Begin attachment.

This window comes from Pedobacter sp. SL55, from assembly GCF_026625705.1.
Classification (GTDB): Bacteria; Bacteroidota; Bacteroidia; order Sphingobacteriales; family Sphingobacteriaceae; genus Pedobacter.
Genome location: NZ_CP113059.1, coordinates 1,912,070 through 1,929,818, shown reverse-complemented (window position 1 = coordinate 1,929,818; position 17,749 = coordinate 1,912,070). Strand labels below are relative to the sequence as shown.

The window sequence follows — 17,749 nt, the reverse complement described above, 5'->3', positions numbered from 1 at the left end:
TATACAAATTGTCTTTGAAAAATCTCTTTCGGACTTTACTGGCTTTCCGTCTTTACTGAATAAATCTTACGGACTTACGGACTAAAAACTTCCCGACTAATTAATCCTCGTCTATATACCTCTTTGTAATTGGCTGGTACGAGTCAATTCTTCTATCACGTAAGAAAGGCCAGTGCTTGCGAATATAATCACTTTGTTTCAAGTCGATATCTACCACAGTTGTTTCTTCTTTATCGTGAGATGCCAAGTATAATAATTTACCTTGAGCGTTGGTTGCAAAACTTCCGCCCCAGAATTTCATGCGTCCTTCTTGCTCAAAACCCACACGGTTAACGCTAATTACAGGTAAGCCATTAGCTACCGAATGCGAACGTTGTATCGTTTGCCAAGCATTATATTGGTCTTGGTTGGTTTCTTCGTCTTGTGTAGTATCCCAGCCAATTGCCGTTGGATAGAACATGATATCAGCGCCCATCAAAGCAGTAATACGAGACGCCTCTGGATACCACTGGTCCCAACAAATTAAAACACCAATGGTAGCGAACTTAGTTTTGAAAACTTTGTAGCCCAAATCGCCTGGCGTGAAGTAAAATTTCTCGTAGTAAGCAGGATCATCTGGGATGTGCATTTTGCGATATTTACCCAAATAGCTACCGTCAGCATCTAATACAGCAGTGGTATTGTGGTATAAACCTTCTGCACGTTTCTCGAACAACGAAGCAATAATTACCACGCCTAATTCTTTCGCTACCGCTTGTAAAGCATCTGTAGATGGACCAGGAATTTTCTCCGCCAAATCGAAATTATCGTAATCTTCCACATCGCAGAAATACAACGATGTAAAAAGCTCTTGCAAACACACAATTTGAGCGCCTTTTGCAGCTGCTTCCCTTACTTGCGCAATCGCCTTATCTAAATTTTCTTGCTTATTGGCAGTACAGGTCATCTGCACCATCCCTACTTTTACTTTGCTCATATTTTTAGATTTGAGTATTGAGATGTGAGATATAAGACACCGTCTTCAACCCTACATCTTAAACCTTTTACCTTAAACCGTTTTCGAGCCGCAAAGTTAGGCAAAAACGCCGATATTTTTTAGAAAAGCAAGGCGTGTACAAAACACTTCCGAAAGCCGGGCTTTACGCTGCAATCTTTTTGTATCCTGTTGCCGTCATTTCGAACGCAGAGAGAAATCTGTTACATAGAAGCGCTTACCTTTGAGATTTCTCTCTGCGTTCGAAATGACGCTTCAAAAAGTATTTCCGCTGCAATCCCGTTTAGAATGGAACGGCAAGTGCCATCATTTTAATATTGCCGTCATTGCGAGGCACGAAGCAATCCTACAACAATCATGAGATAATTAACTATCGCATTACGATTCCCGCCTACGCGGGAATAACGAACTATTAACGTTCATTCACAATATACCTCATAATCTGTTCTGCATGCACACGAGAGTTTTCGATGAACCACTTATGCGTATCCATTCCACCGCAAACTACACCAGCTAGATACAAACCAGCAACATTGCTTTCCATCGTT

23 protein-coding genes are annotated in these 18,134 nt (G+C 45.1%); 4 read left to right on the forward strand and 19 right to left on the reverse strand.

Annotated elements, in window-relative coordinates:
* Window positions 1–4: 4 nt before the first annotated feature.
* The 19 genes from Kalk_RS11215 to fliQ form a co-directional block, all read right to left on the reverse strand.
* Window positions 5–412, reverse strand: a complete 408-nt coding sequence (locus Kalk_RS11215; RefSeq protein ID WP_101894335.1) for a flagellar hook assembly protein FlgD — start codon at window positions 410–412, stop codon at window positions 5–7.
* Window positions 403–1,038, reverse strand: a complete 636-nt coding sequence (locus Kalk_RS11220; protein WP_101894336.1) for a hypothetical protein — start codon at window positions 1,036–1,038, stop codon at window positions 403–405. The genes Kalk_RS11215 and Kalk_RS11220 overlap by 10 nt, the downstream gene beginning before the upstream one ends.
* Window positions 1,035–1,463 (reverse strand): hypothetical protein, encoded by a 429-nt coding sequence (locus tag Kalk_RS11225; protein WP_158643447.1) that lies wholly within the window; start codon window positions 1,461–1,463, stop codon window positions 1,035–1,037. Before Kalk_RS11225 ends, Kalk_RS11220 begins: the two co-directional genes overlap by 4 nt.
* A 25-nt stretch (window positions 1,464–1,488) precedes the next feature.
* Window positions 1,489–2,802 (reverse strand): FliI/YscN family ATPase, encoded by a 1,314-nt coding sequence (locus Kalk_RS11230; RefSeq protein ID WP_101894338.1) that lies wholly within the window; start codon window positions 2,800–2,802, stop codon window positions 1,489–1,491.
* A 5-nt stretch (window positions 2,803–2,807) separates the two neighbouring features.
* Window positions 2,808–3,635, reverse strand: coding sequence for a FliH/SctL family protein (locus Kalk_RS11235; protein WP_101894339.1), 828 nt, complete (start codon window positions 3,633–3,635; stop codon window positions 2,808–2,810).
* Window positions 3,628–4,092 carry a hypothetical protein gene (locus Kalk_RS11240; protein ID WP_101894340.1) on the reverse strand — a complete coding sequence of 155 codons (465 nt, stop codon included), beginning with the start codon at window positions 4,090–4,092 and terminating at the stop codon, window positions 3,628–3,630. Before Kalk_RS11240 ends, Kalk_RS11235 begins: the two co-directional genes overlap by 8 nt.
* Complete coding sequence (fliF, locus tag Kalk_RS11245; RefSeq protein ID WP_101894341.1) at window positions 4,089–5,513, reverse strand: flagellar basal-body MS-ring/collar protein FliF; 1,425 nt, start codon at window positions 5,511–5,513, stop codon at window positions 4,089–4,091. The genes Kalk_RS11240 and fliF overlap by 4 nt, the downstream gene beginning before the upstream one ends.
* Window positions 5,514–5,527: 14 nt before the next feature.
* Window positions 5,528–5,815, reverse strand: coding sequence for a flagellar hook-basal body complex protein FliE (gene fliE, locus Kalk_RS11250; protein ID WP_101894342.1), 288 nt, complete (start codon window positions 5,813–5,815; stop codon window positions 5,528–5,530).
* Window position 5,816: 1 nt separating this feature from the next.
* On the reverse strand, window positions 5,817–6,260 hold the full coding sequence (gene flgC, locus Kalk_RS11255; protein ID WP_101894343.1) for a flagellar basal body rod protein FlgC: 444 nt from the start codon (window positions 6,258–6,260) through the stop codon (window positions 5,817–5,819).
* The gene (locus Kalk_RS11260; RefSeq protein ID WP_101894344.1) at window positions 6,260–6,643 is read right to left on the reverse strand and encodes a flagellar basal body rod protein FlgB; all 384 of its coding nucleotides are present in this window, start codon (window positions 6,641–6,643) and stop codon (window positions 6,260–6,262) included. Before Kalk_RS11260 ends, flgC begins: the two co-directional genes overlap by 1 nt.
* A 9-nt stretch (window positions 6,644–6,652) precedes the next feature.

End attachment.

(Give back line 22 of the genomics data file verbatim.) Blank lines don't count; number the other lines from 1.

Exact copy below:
* On the reverse strand, window positions 5,817–6,260 hold the full coding sequence (gene flgC, locus Kalk_RS11255; protein ID WP_101894343.1) for a flagellar basal body rod protein FlgC: 444 nt from the start codon (window positions 6,258–6,260) through the stop codon (window positions 5,817–5,819).